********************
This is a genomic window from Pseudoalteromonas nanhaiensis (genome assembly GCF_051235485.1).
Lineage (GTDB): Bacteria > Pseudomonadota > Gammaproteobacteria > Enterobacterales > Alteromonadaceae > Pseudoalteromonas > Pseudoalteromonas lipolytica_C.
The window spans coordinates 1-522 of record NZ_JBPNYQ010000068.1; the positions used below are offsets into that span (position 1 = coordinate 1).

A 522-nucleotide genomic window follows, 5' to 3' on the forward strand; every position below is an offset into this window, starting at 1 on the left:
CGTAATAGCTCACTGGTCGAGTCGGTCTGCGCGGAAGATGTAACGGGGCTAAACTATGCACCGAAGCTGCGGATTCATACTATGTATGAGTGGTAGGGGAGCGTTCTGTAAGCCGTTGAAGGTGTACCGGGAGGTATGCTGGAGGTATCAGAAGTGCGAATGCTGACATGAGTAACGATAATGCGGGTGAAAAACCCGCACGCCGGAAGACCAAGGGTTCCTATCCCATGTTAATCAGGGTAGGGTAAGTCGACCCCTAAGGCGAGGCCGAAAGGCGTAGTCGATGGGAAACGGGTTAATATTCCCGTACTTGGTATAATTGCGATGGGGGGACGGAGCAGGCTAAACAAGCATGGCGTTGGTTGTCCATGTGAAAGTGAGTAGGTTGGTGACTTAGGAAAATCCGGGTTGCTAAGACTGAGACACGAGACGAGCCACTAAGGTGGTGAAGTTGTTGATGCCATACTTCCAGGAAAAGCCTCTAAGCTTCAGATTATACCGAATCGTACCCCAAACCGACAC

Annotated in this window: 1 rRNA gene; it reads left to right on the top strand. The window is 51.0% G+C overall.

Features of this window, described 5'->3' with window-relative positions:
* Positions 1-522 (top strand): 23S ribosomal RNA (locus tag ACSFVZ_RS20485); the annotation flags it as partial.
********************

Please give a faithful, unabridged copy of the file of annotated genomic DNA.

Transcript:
This is a genomic window from Pseudoalteromonas nanhaiensis (genome assembly GCF_051235485.1).
Lineage (GTDB): Bacteria > Pseudomonadota > Gammaproteobacteria > Enterobacterales > Alteromonadaceae > Pseudoalteromonas > Pseudoalteromonas lipolytica_C.
The window spans coordinates 1-522 of record NZ_JBPNYQ010000068.1; the positions used below are offsets into that span (position 1 = coordinate 1).

A 522-nucleotide genomic window follows, 5' to 3' on the forward strand; every position below is an offset into this window, starting at 1 on the left:
CGTAATAGCTCACTGGTCGAGTCGGTCTGCGCGGAAGATGTAACGGGGCTAAACTATGCACCGAAGCTGCGGATTCATACTATGTATGAGTGGTAGGGGAGCGTTCTGTAAGCCGTTGAAGGTGTACCGGGAGGTATGCTGGAGGTATCAGAAGTGCGAATGCTGACATGAGTAACGATAATGCGGGTGAAAAACCCGCACGCCGGAAGACCAAGGGTTCCTATCCCATGTTAATCAGGGTAGGGTAAGTCGACCCCTAAGGCGAGGCCGAAAGGCGTAGTCGATGGGAAACGGGTTAATATTCCCGTACTTGGTATAATTGCGATGGGGGGACGGAGCAGGCTAAACAAGCATGGCGTTGGTTGTCCATGTGAAAGTGAGTAGGTTGGTGACTTAGGAAAATCCGGGTTGCTAAGACTGAGACACGAGACGAGCCACTAAGGTGGTGAAGTTGTTGATGCCATACTTCCAGGAAAAGCCTCTAAGCTTCAGATTATACCGAATCGTACCCCAAACCGACAC

Annotated in this window: 1 rRNA gene; it reads left to right on the top strand. The window is 51.0% G+C overall.

Features of this window, described 5'->3' with window-relative positions:
* Positions 1-522 (top strand): 23S ribosomal RNA (locus tag ACSFVZ_RS20485); the annotation flags it as partial.